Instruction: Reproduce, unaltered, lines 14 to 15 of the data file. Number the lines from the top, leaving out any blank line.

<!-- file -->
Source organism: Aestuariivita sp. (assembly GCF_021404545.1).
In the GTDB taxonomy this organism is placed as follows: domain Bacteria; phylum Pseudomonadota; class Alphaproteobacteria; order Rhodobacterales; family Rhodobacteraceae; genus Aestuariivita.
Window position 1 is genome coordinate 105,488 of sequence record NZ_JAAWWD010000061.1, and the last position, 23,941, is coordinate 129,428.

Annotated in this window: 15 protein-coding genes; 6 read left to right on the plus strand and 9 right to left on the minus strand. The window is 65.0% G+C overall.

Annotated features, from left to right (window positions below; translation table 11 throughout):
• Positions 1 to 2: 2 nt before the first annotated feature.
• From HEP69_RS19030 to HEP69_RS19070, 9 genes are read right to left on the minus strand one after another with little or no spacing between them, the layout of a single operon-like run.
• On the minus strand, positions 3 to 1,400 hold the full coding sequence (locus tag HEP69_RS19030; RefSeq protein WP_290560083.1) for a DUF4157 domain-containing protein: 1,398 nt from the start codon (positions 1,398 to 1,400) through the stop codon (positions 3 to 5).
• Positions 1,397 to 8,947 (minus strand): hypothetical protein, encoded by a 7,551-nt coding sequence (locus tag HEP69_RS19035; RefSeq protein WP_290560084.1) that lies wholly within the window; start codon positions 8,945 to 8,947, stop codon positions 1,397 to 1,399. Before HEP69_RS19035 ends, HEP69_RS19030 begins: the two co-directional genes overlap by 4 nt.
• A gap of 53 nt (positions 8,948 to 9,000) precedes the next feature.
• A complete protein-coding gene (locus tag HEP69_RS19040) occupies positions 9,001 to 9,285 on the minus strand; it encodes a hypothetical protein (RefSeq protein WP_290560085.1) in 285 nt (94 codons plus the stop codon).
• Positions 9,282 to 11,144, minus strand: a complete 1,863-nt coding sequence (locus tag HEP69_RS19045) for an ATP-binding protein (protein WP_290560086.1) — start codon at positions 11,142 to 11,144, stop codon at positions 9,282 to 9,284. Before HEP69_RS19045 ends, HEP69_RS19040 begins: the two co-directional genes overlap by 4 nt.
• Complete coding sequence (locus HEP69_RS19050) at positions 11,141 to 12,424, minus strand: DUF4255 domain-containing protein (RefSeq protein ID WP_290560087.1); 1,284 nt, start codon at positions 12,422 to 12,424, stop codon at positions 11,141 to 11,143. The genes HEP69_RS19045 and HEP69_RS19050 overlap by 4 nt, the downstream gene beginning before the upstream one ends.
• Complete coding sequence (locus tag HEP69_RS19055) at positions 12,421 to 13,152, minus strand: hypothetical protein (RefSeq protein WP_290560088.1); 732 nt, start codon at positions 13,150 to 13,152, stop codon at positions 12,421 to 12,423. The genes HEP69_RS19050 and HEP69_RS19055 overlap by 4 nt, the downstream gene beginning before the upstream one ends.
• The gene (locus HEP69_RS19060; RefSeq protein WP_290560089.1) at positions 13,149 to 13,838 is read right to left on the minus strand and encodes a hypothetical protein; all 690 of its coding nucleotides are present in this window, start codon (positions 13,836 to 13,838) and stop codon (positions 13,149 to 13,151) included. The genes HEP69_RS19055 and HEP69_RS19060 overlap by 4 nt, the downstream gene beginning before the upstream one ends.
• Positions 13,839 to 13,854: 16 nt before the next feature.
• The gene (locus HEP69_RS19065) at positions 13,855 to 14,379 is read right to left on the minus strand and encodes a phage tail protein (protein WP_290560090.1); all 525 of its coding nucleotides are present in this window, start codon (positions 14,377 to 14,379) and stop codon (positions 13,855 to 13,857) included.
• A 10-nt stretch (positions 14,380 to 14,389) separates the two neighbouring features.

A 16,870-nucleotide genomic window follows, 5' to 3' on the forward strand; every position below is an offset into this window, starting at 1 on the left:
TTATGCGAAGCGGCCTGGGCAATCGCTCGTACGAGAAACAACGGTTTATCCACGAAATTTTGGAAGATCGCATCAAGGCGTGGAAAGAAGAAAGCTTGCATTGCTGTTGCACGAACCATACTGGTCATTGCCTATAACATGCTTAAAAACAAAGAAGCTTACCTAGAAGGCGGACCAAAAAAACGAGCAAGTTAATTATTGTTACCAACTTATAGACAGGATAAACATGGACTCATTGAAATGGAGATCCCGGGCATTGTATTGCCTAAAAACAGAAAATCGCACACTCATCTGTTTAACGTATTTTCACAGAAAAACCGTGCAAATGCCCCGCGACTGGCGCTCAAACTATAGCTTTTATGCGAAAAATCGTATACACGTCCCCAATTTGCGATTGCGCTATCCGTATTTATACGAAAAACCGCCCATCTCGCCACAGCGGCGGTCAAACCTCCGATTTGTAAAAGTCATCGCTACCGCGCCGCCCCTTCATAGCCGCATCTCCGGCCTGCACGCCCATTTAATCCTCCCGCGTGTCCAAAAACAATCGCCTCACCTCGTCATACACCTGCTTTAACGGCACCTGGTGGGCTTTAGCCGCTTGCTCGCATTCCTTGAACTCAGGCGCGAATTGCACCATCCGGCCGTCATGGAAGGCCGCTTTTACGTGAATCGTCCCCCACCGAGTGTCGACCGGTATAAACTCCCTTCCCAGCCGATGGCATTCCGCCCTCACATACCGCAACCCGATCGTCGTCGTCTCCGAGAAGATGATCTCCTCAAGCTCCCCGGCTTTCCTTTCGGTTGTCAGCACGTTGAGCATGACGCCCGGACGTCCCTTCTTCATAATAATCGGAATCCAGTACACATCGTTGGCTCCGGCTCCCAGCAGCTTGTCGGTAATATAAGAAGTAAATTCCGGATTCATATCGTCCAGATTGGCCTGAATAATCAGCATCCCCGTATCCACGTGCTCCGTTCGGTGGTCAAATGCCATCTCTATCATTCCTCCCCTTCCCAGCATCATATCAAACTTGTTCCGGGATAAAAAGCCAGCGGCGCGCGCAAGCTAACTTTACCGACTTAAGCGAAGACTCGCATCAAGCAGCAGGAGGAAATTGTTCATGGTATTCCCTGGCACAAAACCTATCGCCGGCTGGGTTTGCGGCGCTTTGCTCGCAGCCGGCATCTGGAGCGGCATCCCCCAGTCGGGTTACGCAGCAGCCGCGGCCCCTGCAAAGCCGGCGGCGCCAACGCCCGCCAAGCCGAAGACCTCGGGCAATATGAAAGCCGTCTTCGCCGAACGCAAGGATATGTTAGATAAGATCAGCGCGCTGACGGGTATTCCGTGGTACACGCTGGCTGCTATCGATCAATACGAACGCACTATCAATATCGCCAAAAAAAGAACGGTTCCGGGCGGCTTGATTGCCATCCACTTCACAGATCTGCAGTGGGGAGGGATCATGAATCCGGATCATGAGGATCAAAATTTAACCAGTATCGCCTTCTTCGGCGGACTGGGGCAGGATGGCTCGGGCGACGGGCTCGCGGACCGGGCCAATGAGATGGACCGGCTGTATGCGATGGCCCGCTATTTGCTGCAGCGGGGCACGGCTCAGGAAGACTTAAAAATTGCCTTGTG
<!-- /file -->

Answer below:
• Complete coding sequence (locus tag HEP69_RS19055) at positions 12,421 to 13,152, minus strand: hypothetical protein (RefSeq protein WP_290560088.1); 732 nt, start codon at positions 13,150 to 13,152, stop codon at positions 12,421 to 12,423. The genes HEP69_RS19050 and HEP69_RS19055 overlap by 4 nt, the downstream gene beginning before the upstream one ends.
• The gene (locus HEP69_RS19060; RefSeq protein WP_290560089.1) at positions 13,149 to 13,838 is read right to left on the minus strand and encodes a hypothetical protein; all 690 of its coding nucleotides are present in this window, start codon (positions 13,836 to 13,838) and stop codon (positions 13,149 to 13,151) included. The genes HEP69_RS19055 and HEP69_RS19060 overlap by 4 nt, the downstream gene beginning before the upstream one ends.